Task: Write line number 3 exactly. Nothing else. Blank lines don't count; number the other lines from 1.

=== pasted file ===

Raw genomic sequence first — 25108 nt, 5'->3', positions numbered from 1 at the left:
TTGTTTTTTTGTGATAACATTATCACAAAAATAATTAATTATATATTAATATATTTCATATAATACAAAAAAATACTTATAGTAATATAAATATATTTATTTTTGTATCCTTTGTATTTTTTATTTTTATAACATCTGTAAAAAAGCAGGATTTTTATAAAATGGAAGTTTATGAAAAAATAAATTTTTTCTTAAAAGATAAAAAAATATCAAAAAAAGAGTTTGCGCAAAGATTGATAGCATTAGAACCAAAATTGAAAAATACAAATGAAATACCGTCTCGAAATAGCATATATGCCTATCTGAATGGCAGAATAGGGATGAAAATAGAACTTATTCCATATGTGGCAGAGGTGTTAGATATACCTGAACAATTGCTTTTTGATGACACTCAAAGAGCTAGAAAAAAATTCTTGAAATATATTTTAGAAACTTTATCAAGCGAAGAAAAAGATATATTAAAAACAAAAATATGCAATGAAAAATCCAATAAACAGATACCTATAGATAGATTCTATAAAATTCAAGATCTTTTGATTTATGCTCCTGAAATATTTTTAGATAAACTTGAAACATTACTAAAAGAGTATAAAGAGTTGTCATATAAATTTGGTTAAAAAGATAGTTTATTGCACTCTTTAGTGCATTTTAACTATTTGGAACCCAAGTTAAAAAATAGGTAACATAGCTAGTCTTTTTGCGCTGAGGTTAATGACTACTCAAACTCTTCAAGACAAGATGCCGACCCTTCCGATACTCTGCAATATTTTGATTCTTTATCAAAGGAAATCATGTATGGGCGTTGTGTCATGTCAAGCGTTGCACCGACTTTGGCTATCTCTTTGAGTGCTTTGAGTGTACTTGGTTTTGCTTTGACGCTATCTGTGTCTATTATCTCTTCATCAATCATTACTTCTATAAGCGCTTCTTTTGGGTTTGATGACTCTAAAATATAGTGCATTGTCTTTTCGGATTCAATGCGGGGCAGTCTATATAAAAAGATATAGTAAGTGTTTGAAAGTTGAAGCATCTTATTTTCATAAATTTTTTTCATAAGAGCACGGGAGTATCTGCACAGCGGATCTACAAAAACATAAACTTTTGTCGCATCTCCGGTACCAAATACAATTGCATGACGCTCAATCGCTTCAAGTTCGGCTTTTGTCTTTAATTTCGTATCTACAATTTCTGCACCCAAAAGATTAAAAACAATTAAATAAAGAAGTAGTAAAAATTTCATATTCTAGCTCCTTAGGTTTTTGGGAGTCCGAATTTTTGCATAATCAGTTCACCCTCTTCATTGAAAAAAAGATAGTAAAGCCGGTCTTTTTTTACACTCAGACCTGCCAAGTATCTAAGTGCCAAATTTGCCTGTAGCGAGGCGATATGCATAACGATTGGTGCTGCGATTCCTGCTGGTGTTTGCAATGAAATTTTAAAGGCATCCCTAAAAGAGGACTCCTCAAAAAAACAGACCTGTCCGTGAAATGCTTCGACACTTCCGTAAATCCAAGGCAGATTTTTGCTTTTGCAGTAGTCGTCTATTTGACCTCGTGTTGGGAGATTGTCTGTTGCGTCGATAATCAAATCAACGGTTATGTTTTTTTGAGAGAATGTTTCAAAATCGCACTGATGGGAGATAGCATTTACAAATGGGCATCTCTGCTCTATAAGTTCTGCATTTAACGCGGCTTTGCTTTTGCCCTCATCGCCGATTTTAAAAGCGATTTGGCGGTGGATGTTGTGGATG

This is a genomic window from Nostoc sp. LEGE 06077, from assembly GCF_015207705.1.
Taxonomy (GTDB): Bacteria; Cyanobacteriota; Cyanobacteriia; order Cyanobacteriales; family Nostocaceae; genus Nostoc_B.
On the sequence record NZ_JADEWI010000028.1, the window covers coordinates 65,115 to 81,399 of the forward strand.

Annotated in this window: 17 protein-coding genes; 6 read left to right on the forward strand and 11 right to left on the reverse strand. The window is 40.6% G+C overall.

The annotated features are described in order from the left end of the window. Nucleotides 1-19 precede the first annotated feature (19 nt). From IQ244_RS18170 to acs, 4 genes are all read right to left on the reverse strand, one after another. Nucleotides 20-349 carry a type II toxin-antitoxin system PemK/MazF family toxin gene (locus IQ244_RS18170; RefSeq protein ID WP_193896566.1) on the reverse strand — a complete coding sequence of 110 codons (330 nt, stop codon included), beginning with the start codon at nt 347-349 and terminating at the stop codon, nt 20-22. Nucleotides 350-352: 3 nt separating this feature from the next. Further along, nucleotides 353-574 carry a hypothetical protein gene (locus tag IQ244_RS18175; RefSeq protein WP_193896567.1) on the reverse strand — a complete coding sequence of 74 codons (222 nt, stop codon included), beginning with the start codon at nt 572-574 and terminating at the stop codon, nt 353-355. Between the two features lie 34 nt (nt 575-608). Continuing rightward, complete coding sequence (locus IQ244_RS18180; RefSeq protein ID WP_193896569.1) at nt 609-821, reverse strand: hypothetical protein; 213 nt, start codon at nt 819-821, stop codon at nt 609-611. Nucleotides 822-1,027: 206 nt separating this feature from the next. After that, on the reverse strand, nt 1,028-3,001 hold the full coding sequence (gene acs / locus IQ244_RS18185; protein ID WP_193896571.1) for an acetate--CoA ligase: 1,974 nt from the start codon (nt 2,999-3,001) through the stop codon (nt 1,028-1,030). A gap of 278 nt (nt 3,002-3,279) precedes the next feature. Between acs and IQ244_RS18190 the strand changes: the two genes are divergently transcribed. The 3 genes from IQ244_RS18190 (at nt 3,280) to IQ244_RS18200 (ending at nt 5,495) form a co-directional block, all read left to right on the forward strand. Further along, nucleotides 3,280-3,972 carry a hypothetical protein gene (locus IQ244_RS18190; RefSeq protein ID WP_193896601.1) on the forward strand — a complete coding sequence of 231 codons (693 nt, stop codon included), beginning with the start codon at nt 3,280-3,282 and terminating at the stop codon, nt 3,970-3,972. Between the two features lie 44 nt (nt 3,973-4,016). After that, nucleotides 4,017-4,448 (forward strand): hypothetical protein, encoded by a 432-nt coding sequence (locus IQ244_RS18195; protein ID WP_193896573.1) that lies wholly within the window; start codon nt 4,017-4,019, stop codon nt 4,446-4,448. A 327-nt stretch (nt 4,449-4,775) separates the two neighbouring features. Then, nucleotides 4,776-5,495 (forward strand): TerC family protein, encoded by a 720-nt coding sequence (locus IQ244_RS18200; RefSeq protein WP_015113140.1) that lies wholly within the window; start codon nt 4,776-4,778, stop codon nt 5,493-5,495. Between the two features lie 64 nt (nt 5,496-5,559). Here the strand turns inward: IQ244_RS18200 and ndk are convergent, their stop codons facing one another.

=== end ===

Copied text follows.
This is a genomic window from Nostoc sp. LEGE 06077, from assembly GCF_015207705.1.